ADSL vs. Cable Modems
Both services are asymmetric
- Specifically intended for residential applications such as Web surfing
- Not intended for sites hosting servers and services
Reliability and service questions
- CATV providers have a poor service level reputation compared to telephone companies
- ADSL provisioning problems -- large number of "truck rolls"
The ADSL and cable modem services have a number of things in common. First, both are asymmetric, offering a higher downstream data rate than upstream data rate. They are both intended as residential services to support typical residential applications, such as Web surfing and e-mail. (They're also well-suited to downloading MP3 files and more but that's another story!) In particular, ADSL and cable modem providers do not particularly want customers to hook up publicly accessible servers via these connections and, in fact, the asymmetric nature of the services make them poorly suited to server hosting applications.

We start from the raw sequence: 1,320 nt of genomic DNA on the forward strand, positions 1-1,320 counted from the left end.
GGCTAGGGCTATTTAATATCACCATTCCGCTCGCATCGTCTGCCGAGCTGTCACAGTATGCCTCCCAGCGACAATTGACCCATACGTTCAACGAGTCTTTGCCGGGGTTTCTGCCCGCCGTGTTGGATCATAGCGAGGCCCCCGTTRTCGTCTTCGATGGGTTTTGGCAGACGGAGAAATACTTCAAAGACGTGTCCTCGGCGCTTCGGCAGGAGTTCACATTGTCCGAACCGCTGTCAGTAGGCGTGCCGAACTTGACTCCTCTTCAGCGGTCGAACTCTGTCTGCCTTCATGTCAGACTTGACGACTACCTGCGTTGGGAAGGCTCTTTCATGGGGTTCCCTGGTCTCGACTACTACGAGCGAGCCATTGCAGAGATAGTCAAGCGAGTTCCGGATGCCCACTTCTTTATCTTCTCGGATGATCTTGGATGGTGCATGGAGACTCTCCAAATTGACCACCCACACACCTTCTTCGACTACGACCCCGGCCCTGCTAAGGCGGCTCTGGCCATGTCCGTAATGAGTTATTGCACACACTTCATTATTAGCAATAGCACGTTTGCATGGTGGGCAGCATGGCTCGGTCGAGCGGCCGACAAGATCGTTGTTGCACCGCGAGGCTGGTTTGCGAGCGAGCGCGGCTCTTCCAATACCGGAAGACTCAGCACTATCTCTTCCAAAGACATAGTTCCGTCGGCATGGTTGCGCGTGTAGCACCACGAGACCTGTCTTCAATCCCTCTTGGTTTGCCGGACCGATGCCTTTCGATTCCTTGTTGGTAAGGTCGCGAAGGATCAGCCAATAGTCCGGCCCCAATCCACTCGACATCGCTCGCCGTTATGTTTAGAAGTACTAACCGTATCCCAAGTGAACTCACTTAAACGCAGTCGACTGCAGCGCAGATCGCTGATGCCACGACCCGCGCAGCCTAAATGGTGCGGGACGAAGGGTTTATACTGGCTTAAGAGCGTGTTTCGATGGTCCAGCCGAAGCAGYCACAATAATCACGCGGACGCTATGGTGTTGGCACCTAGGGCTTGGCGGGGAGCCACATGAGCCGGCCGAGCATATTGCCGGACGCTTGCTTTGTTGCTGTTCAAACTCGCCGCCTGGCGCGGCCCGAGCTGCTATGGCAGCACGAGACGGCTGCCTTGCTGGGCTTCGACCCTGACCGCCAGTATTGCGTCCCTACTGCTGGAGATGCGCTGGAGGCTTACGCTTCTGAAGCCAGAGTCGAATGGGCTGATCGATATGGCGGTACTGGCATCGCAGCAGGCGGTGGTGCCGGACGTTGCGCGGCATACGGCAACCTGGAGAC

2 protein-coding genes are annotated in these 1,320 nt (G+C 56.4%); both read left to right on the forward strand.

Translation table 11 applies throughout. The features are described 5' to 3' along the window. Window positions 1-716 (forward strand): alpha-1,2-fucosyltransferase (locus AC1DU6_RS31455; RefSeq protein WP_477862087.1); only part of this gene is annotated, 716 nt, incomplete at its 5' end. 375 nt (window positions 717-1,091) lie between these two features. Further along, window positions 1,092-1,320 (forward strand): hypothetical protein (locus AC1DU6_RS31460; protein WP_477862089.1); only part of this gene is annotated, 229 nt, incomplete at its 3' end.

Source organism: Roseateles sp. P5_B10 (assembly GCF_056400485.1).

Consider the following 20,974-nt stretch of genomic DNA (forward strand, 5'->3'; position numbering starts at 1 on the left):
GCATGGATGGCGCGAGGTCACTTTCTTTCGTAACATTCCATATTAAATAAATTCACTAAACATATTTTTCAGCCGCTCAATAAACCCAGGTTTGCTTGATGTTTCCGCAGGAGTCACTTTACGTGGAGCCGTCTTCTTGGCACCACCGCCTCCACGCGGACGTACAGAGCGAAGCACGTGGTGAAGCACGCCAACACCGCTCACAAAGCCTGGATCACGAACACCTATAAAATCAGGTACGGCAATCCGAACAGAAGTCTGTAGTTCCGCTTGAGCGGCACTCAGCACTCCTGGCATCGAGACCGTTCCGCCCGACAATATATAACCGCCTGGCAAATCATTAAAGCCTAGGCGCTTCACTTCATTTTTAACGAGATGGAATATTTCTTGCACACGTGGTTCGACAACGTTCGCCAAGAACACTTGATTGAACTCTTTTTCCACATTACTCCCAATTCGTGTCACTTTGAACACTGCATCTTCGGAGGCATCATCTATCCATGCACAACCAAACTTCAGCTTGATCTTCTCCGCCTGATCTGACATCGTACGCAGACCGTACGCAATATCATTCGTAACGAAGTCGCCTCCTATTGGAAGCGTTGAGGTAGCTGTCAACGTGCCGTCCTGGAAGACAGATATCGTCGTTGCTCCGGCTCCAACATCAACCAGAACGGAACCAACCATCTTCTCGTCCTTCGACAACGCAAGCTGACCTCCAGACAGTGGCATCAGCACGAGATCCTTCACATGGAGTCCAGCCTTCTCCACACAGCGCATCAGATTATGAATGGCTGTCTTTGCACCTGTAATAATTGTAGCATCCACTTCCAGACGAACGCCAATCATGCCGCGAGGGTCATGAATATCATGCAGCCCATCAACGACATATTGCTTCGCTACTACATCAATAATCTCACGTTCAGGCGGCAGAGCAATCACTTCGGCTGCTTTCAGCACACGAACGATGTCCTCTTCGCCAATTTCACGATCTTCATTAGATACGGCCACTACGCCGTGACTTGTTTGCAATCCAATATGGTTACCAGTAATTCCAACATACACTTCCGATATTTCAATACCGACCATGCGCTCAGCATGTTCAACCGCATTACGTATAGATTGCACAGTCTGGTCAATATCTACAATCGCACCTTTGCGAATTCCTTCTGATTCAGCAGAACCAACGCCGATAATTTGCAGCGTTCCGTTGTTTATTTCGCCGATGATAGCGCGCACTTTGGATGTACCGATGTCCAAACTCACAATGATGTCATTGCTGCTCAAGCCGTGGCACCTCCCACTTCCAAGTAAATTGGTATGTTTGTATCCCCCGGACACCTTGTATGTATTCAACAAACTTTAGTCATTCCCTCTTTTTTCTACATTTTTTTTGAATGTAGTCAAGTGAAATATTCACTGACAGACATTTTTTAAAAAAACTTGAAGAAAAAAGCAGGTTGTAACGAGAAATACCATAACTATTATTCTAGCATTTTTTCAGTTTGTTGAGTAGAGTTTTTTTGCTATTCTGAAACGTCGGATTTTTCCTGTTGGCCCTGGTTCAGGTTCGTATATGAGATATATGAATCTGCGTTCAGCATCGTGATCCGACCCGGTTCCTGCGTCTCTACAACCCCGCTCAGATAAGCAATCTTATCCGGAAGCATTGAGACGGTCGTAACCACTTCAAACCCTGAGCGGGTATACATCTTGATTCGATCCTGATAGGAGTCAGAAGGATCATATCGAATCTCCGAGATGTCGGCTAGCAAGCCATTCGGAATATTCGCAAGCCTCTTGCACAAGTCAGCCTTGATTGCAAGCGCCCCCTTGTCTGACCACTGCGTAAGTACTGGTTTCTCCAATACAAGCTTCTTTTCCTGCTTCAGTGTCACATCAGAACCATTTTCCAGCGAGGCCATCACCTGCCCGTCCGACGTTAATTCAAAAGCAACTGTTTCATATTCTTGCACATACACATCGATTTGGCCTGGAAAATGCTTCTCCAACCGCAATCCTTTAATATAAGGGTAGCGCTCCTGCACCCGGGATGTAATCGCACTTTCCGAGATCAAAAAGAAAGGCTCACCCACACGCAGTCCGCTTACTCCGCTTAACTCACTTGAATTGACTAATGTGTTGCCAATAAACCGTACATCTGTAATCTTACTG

Second, both services suffer from a perception -- or reality -- of poor service. Cable TV companies have long been maligned because of unexpected and frequent service outages, interference from sunspots (a phenomenon occurring 93 million miles away!), and generally poor quality plant and switches. How many times have cable companies around the U.S. been sued or fined by local municipalities or public service departments because of lack of performance or non-compliance with tariffs? In fairness, as the cable industry has consolidated, they have greatly improved the plant, noticeably improving service and "community citizenship."
Telephone companies are a different story. The Bell system in the U.S. has a 125 year history and their network is so reliable that maintaining it is considered essential to national security. So now let's talk about ADSL. The rollout of ADSL service in the U.S.has been plagued with difficulties. In many areas of the U.S., telcos have found a fairly small percentage of their local loops capable of supporting ADSL. Even where it is available, horror stories abound where multiple service calls from the telco (a "truck roll") are needed for successful service installation.
Another thing in common is the generally high customer satisfaction with both services once they are successfully installed.